“Kong” Opens–But How Will It Close?
King Kong is here. The jury is still out.
Peter Jackson’s monster-sized, $200 million monster-movie remake grossed $9.8 million in its Wednesday debut, box-office analysts said.
Is that good? Is that bad? Is that Adrien Brody’s biggest opening ever?
The last question can be answered with an unqualified no. (The Village holds that distinction.) As for the others…
“It’s too early to tell whether Kong is a success or not,” BoxOfficeMojo.com’s Brandon Gray said.
Paul Dergarabedian of the box-office tracking firm Exhibitor Relations Co. agreed. “It’s just the beginning,” he said. “To me, it’s just the start of something.”
That Kong’s opening was neither flashy–it ranks 21st on the list of all-time Wednesday openers, according to BoxOfficeMojo.com–nor a fiasco arguably can be chalked up to the calendar. Of the top 20 Wednesday openers, only five bowed in December, including all three parts of Jackson’s Lord of the Rings trilogy, and of those, none bowed as early as Kong, with schools still in session and office vacations still days off.
“We’ll have a much better picture on Sunday morning,” Dergarabedian said.
While Gray wouldn’t offer a prediction as to Kong’s Friday-Sunday gross, he did guess that it wouldn’t top the stunning $65.6 million posted last weekend by The Chronicles of Narnia. Compared to Jackson’s ape epic, Narnia is shorter (two hours compared to three) and more kid-friendly (PG compared to PG-13), factors that generate more screenings, more potential audience members and, just maybe, more money.
If Kong’s opening weekend turns out to be less than king-sized, and it already is far off the pace of Jackson’s most recent movie, 2003’s Return of the King, box-office analysts still might not be ready to write it off as a disappointment. “It’s a different kind of beast,” Gray said.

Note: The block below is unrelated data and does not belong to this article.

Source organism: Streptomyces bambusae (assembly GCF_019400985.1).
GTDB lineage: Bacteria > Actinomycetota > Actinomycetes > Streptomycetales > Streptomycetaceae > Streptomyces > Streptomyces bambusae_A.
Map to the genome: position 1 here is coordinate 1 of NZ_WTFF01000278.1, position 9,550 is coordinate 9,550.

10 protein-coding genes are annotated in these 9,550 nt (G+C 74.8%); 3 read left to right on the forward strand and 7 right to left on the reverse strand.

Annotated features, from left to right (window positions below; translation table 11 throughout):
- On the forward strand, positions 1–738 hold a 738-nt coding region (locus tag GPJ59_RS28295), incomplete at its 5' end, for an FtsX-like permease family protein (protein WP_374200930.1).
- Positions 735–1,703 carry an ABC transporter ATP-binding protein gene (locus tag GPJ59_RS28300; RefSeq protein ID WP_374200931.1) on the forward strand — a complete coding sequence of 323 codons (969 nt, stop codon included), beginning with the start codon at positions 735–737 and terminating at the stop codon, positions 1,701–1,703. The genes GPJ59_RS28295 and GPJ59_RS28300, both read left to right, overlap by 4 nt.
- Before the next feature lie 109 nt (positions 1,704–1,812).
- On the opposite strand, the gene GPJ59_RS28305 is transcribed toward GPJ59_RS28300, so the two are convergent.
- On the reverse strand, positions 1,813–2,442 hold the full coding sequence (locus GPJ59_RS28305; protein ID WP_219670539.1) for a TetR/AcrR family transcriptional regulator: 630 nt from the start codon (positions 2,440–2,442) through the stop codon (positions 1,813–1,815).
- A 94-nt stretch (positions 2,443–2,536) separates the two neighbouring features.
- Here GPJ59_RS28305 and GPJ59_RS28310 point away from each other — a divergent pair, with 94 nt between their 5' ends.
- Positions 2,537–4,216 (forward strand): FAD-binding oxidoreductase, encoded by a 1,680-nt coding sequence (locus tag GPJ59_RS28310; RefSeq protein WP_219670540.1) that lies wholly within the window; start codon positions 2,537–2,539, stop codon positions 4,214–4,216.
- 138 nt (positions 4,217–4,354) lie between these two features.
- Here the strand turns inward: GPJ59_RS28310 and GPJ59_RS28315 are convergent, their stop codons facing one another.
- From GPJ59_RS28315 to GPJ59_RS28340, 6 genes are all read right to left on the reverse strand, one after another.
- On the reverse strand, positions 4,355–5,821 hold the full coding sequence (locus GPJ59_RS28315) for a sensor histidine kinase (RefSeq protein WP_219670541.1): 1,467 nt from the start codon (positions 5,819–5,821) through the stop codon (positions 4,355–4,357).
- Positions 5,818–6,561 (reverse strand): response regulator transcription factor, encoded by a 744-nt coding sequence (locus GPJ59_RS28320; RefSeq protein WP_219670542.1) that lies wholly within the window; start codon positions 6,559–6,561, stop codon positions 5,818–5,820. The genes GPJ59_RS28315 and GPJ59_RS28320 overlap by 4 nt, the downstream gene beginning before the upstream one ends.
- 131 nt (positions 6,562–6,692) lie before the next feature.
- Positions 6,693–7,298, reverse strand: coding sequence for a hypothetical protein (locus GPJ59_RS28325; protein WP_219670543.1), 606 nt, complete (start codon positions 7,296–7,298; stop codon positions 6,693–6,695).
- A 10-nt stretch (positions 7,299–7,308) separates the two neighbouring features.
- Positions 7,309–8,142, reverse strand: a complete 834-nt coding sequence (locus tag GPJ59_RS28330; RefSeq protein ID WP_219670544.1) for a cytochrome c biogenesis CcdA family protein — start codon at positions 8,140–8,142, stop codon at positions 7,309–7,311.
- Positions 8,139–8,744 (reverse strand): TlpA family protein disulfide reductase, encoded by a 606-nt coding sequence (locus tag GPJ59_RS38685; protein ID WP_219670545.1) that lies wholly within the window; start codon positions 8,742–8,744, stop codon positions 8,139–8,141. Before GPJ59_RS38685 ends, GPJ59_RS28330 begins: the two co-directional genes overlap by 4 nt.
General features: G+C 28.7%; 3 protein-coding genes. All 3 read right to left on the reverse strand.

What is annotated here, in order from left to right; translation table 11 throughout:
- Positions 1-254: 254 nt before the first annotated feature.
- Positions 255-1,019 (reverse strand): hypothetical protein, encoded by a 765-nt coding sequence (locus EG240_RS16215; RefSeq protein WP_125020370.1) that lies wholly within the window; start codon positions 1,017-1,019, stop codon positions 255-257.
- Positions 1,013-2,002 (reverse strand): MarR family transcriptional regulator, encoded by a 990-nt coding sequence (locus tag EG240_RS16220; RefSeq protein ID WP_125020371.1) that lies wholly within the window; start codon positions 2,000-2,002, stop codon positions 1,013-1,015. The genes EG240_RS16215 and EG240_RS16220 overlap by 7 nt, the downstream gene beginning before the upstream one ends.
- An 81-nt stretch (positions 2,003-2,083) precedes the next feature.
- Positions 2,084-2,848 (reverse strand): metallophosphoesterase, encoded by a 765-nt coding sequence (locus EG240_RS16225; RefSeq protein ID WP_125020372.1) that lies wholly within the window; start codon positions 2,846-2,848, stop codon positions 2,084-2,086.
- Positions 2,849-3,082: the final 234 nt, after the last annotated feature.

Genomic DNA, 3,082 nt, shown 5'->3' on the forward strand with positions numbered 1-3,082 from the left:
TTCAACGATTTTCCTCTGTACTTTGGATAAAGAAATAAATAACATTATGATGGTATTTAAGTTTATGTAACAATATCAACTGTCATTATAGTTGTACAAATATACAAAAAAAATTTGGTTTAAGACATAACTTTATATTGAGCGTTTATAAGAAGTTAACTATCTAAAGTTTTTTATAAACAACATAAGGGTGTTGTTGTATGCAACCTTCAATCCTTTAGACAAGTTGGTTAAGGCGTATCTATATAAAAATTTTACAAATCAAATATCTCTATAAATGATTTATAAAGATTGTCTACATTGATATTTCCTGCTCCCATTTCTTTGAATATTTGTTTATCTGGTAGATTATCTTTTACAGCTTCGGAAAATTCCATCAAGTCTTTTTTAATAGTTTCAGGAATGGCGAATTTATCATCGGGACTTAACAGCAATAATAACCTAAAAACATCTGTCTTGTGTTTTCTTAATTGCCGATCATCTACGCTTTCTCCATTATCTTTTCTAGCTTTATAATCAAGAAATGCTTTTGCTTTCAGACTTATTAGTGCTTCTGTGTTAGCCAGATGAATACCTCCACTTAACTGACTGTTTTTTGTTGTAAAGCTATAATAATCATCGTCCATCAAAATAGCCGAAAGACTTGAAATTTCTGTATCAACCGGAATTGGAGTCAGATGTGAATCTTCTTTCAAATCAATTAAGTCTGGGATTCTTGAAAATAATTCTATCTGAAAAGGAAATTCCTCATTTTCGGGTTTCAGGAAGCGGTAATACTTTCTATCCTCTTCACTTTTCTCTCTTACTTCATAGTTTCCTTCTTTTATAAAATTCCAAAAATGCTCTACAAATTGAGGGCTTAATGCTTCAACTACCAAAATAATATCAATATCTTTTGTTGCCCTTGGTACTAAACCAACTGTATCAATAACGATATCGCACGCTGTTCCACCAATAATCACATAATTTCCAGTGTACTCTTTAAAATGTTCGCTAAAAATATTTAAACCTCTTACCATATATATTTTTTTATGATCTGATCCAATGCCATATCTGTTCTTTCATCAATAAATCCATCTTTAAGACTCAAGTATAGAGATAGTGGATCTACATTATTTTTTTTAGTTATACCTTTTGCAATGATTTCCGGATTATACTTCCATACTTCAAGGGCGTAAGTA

Specifically, Dergarabedian referred to Kong, a 1930s-set adventure, as a “long-haul movie,” one that will rely on word of mouth and maybe some Oscar nominations to make a $200 million investment worthwhile. In other words, he said, the Titanic model.
Kong and Titanic have been linked a lot of late. Both movies were expensive to make, and time-consuming to watch. In the end, Titanic was a winner–with 11 Oscars, and the title as the world’s reigning box office champ.
But in the beginning? Titanic set sail with a solid, not spectacular, $28.6 million opening weekend. It needed 14 days to cross the $100 million mark. By comparison, Spider-Man 2 needed only eight days to break $200 million. The race, however, went to the tortoise that was Titanic, which grossed $600.8 million during an eight-month theatrical run.
To read their notices, most critics wouldn’t be troubled if Kong, starring Brody, Jack Black and beast-magnet Naomi Watts, took up a lengthy residence at the multiplex. Jami Bernard of the New York Daily News called the movie “brilliant.” Todd McCarthy of Variety called it “stupendous.” The typically understated Gene Shalit of NBC’s Today called it, um, “fabularious.”
Reviews, however, don’t necessarily sell tickets. The problem is, 2005 Hollywood isn’t sure what does. If King Kong, with its strong reviews and iconic source material, can’t turn around the studios’ year of box-office discontent, are executives bound to take headers off the Empire State Building themselves?
“I think people would be if this doesn’t bring [audiences] in,” Dergarabedian said. “But I think it’s going to perform.”
I get to see it on Friday afternoon!!
“Kong” Opens–But How Will It Close?